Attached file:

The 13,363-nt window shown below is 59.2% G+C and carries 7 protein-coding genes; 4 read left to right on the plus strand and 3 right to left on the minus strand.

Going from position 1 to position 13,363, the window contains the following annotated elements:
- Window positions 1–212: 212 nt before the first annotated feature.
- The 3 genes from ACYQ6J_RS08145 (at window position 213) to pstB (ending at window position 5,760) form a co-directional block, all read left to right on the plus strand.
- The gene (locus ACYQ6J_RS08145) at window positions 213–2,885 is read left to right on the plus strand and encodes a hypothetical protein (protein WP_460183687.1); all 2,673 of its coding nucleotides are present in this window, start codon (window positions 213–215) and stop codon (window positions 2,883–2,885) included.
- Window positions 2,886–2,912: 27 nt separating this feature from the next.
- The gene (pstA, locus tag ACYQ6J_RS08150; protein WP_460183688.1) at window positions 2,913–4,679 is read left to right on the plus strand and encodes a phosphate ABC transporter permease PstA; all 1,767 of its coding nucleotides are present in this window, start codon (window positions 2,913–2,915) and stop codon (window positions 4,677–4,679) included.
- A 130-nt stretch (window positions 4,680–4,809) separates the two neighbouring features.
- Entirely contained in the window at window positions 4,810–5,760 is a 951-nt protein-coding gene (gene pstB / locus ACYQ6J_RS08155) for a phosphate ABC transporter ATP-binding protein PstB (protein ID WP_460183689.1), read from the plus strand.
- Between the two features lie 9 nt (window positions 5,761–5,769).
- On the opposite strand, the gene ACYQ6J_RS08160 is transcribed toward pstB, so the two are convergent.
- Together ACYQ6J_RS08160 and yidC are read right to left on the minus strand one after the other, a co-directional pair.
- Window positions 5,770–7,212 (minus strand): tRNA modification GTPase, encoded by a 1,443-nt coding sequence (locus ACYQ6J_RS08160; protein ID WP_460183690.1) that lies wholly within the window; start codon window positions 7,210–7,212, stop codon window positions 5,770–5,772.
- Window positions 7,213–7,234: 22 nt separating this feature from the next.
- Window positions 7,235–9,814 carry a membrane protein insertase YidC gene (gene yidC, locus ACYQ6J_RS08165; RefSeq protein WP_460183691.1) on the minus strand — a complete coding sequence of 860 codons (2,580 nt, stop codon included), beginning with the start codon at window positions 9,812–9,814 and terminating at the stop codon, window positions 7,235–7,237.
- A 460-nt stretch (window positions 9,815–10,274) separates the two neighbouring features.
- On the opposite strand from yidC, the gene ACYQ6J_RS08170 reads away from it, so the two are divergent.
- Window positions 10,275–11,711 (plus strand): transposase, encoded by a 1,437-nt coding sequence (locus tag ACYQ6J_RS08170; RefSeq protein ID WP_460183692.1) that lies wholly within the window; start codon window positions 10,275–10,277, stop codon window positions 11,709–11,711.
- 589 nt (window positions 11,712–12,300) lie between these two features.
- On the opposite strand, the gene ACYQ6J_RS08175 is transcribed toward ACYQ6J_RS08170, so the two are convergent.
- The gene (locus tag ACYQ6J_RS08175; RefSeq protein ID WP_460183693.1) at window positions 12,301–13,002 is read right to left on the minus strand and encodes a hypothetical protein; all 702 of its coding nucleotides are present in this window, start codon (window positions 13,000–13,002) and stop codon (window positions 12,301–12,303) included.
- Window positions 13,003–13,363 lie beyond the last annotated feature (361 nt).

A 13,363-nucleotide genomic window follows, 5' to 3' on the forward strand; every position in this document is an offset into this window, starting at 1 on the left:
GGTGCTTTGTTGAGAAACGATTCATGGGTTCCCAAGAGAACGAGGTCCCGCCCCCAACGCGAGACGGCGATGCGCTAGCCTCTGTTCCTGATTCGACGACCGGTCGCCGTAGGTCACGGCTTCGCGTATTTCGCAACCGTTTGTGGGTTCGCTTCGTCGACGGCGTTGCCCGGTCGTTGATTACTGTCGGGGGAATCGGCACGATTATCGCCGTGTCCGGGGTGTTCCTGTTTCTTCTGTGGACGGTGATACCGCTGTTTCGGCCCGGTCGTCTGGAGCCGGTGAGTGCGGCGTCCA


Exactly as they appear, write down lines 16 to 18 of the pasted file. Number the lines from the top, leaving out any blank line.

- A 460-nt stretch (window positions 9,815–10,274) separates the two neighbouring features.
- On the opposite strand from yidC, the gene ACYQ6J_RS08170 reads away from it, so the two are divergent.
- Window positions 10,275–11,711 (plus strand): transposase, encoded by a 1,437-nt coding sequence (locus tag ACYQ6J_RS08170; RefSeq protein ID WP_460183692.1) that lies wholly within the window; start codon window positions 10,275–10,277, stop codon window positions 11,709–11,711.